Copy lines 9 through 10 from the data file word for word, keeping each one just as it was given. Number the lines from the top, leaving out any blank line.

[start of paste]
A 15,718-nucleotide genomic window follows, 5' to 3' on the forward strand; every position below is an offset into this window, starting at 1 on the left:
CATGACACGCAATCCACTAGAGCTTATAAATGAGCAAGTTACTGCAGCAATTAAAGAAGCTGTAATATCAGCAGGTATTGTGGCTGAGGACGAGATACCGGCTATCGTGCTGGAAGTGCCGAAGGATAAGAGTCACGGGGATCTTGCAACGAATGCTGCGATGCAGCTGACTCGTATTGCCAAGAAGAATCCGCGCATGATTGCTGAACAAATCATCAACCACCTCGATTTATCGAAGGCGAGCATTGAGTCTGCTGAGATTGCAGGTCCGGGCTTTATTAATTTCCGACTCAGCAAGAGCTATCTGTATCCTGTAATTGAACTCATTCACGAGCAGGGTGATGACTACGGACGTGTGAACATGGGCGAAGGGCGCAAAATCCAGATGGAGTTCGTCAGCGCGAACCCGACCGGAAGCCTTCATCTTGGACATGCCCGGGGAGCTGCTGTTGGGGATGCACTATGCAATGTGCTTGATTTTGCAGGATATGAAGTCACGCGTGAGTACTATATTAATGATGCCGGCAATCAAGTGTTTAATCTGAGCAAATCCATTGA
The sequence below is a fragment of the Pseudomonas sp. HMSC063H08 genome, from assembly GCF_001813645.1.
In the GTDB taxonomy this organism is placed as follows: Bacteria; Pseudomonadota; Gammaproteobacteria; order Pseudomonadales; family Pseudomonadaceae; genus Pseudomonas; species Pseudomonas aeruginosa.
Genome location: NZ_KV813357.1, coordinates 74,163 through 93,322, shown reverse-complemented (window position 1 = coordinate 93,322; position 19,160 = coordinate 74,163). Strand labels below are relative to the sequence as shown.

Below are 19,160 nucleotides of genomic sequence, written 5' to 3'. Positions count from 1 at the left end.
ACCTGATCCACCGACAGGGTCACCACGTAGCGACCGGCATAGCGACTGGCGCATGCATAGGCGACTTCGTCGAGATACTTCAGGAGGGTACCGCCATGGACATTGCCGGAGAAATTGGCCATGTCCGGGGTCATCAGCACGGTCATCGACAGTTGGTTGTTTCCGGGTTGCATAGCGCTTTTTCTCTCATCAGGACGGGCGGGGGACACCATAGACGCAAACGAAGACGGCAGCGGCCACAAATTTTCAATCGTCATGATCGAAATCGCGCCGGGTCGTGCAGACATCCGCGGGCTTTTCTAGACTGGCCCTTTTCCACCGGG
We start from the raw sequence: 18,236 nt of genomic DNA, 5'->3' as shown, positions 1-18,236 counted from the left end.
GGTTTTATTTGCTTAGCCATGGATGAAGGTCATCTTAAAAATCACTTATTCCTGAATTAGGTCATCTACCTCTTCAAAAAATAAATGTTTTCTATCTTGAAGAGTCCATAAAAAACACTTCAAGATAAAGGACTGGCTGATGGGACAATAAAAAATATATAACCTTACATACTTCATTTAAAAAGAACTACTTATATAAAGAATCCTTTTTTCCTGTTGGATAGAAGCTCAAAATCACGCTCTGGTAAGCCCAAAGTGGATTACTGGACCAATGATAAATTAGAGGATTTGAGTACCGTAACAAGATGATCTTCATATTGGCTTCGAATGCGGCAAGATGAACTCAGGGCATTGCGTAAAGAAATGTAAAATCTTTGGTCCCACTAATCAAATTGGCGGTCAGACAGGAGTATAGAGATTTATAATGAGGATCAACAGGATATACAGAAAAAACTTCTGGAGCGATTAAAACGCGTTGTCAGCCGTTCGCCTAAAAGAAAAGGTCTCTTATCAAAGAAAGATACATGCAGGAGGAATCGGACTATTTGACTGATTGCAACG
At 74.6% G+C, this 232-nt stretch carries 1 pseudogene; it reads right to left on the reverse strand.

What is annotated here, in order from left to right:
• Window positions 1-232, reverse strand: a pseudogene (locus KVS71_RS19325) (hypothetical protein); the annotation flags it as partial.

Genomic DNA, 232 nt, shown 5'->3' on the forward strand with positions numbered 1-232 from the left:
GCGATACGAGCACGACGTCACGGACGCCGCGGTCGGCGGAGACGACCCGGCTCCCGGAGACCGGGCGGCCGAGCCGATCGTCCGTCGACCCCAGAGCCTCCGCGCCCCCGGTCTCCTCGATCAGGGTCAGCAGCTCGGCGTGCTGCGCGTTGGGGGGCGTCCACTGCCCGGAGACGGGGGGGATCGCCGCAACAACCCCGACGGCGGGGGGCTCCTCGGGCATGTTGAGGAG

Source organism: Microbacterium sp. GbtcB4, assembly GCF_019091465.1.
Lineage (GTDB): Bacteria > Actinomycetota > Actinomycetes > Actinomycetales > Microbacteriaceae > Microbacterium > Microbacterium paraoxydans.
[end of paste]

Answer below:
GGTTTTATTTGCTTAGCCATGGATGAAGGTCATCTTAAAAATCACTTATTCCTGAATTAGGTCATCTACCTCTTCAAAAAATAAATGTTTTCTATCTTGAAGAGTCCATAAAAAACACTTCAAGATAAAGGACTGGCTGATGGGACAATAAAAAATATATAACCTTACATACTTCATTTAAAAAGAACTACTTATATAAAGAATCCTTTTTTCCTGTTGGATAGAAGCTCAAAATCACGCTCTGGTAAGCCCAAAGTGGATTACTGGACCAATGATAAATTAGAGGATTTGAGTACCGTAACAAGATGATCTTCATATTGGCTTCGAATGCGGCAAGATGAACTCAGGGCATTGCGTAAAGAAATGTAAAATCTTTGGTCCCACTAATCAAATTGGCGGTCAGACAGGAGTATAGAGATTTATAATGAGGATCAACAGGATATACAGAAAAAACTTCTGGAGCGATTAAAACGCGTTGTCAGCCGTTCGCCTAAAAGAAAAGGTCTCTTATCAAAGAAAGATACATGCAGGAGGAATCGGACTATTTGACTGATTGCAACG
At 74.6% G+C, this 232-nt stretch carries 1 pseudogene; it reads right to left on the reverse strand.